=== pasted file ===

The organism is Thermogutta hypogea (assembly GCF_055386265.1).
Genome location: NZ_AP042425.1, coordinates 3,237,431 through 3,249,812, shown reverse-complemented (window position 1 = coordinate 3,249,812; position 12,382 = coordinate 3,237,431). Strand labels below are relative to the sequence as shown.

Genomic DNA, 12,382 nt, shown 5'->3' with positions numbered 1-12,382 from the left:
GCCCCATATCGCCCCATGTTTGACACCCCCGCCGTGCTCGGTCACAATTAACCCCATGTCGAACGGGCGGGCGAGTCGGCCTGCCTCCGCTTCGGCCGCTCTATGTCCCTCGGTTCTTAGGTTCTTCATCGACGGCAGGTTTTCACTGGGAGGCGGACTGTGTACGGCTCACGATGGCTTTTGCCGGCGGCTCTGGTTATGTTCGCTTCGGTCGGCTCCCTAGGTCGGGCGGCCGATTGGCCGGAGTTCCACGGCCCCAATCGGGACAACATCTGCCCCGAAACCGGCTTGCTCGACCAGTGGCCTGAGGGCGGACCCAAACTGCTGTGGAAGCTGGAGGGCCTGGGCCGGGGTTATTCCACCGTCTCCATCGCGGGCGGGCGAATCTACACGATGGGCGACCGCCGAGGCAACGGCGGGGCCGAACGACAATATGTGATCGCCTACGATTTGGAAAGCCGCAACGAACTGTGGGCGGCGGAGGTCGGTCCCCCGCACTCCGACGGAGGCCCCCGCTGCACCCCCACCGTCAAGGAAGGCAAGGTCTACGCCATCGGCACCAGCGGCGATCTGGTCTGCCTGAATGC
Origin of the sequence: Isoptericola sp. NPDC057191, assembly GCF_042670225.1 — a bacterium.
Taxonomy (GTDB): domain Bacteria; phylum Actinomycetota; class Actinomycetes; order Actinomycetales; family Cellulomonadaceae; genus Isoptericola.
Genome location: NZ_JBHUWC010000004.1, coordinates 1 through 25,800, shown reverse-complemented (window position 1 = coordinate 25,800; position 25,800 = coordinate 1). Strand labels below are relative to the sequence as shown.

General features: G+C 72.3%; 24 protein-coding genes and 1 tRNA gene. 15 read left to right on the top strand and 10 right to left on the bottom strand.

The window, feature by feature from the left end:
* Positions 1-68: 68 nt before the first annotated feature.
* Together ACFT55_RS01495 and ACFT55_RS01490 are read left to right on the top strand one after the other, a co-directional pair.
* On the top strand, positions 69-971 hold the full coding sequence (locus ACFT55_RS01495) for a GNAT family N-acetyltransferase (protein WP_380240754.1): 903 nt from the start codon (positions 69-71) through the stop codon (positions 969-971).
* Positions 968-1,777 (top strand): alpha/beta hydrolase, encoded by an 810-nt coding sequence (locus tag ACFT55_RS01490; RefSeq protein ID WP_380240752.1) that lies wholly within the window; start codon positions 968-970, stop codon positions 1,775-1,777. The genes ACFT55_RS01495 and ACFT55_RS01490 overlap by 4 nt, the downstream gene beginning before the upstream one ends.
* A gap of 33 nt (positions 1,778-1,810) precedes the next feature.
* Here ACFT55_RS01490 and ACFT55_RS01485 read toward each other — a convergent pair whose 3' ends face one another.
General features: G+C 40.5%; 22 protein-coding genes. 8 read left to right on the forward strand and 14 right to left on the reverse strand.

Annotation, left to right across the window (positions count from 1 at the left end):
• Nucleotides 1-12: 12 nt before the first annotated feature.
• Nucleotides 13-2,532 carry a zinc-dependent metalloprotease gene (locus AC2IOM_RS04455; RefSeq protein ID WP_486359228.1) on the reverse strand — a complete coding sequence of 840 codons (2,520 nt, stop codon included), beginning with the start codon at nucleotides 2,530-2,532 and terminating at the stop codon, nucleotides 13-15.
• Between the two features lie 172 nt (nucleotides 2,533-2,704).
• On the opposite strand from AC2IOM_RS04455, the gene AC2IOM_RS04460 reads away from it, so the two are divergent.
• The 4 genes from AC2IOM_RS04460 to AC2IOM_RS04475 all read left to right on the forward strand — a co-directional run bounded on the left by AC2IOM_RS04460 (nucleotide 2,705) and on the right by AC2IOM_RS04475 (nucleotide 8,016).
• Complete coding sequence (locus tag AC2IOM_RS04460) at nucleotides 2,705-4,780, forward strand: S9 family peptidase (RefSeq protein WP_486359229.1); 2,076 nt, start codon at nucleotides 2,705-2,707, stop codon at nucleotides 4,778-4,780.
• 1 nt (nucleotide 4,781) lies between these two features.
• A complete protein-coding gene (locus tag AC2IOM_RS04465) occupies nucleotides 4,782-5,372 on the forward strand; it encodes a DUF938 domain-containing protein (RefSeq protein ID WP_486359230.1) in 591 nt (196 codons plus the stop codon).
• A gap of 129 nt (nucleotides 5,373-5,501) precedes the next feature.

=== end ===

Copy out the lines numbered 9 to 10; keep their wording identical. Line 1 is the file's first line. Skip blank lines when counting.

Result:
The window, feature by feature from the left end:
* Positions 1-68: 68 nt before the first annotated feature.